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the Term "Celt"

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« on: February 18, 2007, 11:54:46 pm »

Social structure and tribes
 
The Druids were not the only political force in Gaul, however, and the early political system was complex, if ultimately fatal to the society as a whole. The fundamental unit of Gallic politics was the tribe, which itself consisted of one or more of what Caesar called "pagi." Each tribe had a council of elders, and initially a king. Later, the executive was an annually-elected magistrate. Among the Aedui, a tribe of Gaul, the executive held the title of "Vergobret," a position much like a king, but its powers were held in check by rules laid down by the council.

The tribal groups, or pagi as the Romans called them (singular: pagus; the French word pays, "region", comes from this term) were organized into larger super-tribal groups that the Romans called civitates. These administrative groupings would be taken over by the Romans in their system of local control, and these civitates would also be the basis of France's eventual division into ecclesiastical bishoprics and dioceses, which would remain in place with slight changes until the French revolution.

Although the tribes were moderately stable political entities, Gaul as a whole tended to be politically-divided, there being virtually no unity among the various tribes. Only during particularly trying times, such as the invasion of Caesar, could the Gauls unite under a single leader like Vercingetorix. Even then, however, the faction lines were clear.

The Romans divided Gaul broadly into Provincia (the conquered area around the Mediterranean), and the northern Gallia Comata ("free Gaul" or "long haired Gaul"). Caesar divided the people of Gaulia Comata into three broad groups: the Aquitani; Galli (who in their own language were called Celtae); and Belgae. In the modern sense, Gaulish tribes are defined linguistically, as speakers of dialects of the Gaulish language. While the Aquitani were probably Vascons, the Belgae would thus probably be counted among the Gaulish tribes, perhaps with Germanic elements.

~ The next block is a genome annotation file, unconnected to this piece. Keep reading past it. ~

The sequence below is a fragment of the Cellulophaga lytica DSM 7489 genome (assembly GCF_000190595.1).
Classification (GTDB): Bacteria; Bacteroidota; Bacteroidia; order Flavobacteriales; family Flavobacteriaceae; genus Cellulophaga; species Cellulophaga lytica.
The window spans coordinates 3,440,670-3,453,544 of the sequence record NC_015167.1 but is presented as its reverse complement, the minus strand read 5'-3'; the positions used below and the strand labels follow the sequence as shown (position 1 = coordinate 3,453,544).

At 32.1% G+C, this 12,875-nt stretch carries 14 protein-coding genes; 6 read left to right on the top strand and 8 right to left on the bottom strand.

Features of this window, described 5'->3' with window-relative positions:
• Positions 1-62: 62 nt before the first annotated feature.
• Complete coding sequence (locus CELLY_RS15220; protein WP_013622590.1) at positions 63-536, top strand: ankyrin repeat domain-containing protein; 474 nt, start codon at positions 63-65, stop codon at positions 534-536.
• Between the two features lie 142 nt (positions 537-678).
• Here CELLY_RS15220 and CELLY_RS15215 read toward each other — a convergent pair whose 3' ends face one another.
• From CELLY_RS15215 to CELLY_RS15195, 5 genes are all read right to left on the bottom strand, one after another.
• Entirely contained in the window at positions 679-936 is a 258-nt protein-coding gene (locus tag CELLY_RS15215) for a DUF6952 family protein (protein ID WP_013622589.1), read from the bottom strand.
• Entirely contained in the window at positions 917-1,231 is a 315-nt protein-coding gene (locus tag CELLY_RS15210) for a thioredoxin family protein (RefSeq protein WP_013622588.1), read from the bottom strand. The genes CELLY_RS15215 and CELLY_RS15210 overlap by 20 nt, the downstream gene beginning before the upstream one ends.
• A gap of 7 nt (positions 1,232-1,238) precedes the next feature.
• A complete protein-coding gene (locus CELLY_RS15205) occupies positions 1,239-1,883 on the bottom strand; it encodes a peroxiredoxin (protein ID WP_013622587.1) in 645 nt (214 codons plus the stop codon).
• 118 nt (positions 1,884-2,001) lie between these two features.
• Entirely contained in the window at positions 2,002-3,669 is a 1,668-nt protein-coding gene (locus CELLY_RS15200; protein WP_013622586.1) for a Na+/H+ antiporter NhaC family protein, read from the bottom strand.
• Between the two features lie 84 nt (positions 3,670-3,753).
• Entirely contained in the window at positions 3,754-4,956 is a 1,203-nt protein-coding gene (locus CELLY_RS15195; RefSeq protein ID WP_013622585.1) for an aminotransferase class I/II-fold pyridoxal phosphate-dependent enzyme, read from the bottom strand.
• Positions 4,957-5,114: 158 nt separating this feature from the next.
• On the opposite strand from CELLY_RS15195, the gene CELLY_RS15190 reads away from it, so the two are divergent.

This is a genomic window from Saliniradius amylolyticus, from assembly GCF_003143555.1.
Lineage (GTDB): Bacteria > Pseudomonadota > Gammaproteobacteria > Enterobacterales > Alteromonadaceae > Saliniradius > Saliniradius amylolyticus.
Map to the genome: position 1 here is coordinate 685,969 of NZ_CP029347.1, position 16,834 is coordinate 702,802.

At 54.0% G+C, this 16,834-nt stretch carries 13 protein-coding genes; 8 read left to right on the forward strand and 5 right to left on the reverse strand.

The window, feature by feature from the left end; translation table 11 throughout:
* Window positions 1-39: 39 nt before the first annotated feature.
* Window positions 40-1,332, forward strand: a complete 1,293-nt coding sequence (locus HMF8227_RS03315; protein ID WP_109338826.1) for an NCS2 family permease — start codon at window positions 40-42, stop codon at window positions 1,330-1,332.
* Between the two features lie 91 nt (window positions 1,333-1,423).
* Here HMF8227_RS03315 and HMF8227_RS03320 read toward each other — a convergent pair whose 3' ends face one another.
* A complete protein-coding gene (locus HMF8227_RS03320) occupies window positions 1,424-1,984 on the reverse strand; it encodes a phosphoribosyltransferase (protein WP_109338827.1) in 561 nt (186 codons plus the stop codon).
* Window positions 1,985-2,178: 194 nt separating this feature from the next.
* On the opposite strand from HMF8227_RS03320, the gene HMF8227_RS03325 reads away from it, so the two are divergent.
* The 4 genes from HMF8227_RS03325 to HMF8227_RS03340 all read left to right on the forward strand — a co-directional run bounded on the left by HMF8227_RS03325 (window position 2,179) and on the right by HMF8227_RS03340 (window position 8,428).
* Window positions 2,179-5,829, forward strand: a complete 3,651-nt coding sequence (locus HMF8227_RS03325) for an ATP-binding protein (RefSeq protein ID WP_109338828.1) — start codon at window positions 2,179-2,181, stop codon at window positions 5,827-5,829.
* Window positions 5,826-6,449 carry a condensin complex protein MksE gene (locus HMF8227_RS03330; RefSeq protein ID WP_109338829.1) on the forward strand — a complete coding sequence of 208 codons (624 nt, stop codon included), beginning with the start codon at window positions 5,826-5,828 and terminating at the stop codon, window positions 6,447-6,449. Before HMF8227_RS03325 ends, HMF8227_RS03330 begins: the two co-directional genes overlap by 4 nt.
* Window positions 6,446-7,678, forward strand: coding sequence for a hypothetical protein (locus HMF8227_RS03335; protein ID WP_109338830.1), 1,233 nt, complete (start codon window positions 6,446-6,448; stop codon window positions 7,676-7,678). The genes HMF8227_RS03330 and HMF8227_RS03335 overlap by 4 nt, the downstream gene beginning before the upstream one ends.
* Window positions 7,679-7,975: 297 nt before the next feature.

Julius Caesar's comments on these people from his book, Commentarii de Bello Gallico, are worth quoting:

Quote
All Gaul is divided into three parts, one of which the Belgae inhabit, the Aquitani another, those who in their own language are called Celts, in ours Gauls, the third.

All these differ from each other in language, customs and laws.

The river Garonne separates the Gauls from the Aquitani; the Marne and the Seine separate them from the Belgae.

Of all these, the Belgae are the bravest, because they are furthest from the civilization and refinement of [our] Province, and merchants least frequently resort to them, and import those things which tend to effeminate the mind; and they are the nearest to the Germanic people, who dwell beyond the Rhine, with whom they are continually waging war; for which reason the Helvetii also surpass the rest of the Gauls in valor, as they contend with the Germanic people in almost daily battles, when they either repel them from their own territories, or themselves wage war on their frontiers. One part of these, which it has been said that the Gauls occupy, takes its beginning at the river Rhone; it is bounded by the river Garonne, the ocean, and the territories of the Belgae; it borders, too, on the side of the Sequani and the Helvetii, upon the river Rhine, and stretches toward the north.

The Belgae rises from the extreme frontier of Gaul, extend to the lower part of the river Rhine; and look toward the north and the rising sun.

Aquitania extends from the river Garonne to the Pyrenaean mountains and to that part of the ocean which is near Spain: it looks between the setting of the sun, and the north star.




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